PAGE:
Revised anti-dumping duties will shift global shrimp trade

Published on
September 28, 2016

The United States’ recent revisions of its anti-dumping duties on frozen shrimp, announced in early September, will have far-reaching repercussions on global trade.

For frozen shrimp from India, the United States’ preliminary duty of 4.98 percent fixed in July was reduced to 2.2 percent. The reduction will help Indian exports, but may steer more product to the U.S., rather than to Japan.

As part of its 10th administrative review, the U.S. Department of Commerce (DOC) also increased anti-dumping duties on frozen shrimp from Vietnam. The DOC selected one mandatory respondent, which will be taxed at 4.78 percent, and other companies that voluntarily responded will also be taxed at that rate. The tariff imposed on other Vietnamese firms and exporters not examined as mandatory or voluntary respondents will be a much higher 25.76 percent.

As this is prohibitive, Japan will now be a more appealing market to these firms. Thus, the DOC actions will likely result in Indian shrimp going to the U.S., and more Vietnamese going to Japan.

According to Japanese Customs data, total shrimp imports totaled JPY 12.5 billion (USD 122 million, EUR 109.5 million) in July, the latest month for with data has been released. That’s up from June, but down about a quarter from the same month last year. For 2016 through July, Japan imported a total of 70.9 million kgs, valued at JPY 80.2 billion (USD 783 million, EUR 702 million).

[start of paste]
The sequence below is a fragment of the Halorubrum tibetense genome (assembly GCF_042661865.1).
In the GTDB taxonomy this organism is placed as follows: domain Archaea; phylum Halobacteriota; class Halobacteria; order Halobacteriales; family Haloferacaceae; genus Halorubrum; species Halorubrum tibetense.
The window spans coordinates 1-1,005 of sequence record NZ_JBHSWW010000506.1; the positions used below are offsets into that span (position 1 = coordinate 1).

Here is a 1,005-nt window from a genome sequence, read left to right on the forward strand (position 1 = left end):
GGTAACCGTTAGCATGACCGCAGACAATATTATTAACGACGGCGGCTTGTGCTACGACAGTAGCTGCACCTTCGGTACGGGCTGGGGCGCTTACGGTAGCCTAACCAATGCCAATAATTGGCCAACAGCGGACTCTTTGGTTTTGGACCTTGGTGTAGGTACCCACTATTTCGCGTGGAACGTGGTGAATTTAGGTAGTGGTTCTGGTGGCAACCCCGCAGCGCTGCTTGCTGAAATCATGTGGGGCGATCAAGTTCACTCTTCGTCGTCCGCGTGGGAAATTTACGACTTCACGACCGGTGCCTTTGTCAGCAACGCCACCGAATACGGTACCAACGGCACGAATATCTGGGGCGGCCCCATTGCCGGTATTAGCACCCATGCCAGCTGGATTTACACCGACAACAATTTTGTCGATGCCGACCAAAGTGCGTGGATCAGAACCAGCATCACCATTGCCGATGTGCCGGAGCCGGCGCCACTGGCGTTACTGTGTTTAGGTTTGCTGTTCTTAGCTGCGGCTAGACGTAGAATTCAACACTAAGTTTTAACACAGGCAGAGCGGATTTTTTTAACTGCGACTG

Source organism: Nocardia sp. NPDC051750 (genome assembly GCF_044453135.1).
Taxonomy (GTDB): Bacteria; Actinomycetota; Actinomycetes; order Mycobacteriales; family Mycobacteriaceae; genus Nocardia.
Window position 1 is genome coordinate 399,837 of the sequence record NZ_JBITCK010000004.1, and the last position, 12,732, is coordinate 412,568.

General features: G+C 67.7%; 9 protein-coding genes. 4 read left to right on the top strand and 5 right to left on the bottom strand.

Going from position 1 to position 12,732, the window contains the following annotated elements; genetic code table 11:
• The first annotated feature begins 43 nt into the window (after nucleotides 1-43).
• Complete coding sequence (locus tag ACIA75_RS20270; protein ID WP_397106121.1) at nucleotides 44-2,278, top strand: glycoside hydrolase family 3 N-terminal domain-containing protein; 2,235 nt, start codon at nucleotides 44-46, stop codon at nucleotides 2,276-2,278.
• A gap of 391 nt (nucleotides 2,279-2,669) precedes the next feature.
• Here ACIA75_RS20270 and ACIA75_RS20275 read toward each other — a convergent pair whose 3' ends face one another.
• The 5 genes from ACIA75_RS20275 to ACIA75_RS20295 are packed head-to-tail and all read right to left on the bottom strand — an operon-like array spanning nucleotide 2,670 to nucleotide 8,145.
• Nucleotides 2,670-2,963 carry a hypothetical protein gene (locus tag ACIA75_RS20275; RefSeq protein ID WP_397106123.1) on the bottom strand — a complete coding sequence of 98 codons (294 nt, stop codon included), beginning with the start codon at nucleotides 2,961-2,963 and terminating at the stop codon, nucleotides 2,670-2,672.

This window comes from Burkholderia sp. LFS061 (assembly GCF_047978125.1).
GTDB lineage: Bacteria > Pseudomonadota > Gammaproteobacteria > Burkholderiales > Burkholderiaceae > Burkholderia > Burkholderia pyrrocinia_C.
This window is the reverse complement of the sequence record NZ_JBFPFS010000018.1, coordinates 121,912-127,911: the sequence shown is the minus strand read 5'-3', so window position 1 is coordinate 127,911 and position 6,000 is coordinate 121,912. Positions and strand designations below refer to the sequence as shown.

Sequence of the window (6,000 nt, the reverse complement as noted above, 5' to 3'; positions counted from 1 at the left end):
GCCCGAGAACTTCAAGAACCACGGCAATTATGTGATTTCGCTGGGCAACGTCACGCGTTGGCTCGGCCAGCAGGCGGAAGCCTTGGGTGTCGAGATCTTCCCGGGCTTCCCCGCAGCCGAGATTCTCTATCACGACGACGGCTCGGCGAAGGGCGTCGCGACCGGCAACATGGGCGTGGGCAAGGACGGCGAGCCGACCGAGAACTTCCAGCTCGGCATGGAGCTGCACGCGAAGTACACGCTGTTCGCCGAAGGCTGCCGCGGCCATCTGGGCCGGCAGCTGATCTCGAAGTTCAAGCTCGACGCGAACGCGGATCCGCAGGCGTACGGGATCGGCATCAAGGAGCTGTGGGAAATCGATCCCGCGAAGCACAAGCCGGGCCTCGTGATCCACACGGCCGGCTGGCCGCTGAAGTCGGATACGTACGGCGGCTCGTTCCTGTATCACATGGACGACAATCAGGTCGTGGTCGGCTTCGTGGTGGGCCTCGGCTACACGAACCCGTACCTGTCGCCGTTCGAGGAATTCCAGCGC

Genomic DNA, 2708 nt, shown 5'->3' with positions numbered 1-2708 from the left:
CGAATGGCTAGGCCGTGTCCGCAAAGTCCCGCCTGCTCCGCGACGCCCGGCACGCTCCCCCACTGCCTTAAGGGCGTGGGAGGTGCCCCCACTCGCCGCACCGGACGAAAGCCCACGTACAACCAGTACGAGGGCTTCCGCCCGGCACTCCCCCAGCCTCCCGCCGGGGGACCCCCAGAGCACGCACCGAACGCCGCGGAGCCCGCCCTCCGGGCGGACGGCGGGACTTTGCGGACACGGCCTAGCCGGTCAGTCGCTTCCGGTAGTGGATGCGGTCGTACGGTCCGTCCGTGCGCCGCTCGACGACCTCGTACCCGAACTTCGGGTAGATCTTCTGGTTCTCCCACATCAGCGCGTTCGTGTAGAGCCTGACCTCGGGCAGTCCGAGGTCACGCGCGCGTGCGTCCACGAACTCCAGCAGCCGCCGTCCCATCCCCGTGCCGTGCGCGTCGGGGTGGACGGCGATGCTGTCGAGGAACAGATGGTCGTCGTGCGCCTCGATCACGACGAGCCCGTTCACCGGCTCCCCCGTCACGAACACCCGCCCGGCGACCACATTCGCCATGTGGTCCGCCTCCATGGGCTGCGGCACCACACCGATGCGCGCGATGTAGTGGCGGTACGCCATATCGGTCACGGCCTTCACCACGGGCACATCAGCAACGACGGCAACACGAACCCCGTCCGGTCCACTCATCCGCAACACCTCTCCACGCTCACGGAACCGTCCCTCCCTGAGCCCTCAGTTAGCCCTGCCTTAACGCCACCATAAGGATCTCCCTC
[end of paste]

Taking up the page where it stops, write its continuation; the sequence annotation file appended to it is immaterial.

Ranked by total volume, Vietnam, Thailand, Indonesia and India were the four largest suppliers of frozen shrimp to Japan last year. According to the Vietnam Association of Seafood Exporters and Producers (VASEP), Vietnam, Thailand and China all lost ground to cheaper products from India and Indonesia last year, and VASEP blamed Japan’s poor economy as pushing buyers to cheaper sources, though the former two countries held onto their leading positions.

In 2016 through July, Vietnam held its top position, supplying frozen shrimp valued at JPY 17.9 billion (USD 178 million, EUR 158 million) to Japan. Indonesia gained the second spot, shipping JPY 17.3 billion (USD 172 million, EUR 153 million). India sold JPY 14.7 billion (USD 146 million, EUR 130 million) and Thailand, which has long suffered from early mortality syndrome (EMS), fell to fourth with only JPY 6.7 billion (USD 67 million, EUR 59 million), closely rivaled by wild Argentina red shrimp at JPY 6.3 billion (USD 63 million, EUR 56 million).

However, on a weight basis, India, with 14.6 million kg, edged out Vietnam, with 14.5 million kg. Indonesia was third, at 14.3 million kg, while Argentina’s volume, at 6.5 million kg, exceeded that of Thailand, 6.4 million kg.

Volume leader India has moved the majority of its production from large monodon (black tiger) shrimp to vannamei to take advantage of a global shortage in that species due to EMS cutting output in Thailand. But over-reliance on the species presents risks. Running mortality (RM) syndrome is cutting harvests this year by as much as 30 percent. The risk may make black tigers a safer bet.

Imported frozen black tiger shrimp (frozen, headless, shell-on, 16-20/lb) sold at 4,104 (USD 40.11, EUR 35.95) to JPY 4,320 (USD 42.22, EUR 37.84) per 1.8 kg block at the Tokyo’s Tsukiji wholesale market on August 31. This works out to approximately 1,061 yen per lb.

Volume of 32,185 kg was traded on the day. Prices have been fairly stable over the last three months, after having dropped sharply from August to October of 2015, then gained through January on holiday demand before beginning the current gradual decline.

Contributing Editor reporting from Osaka, Japan

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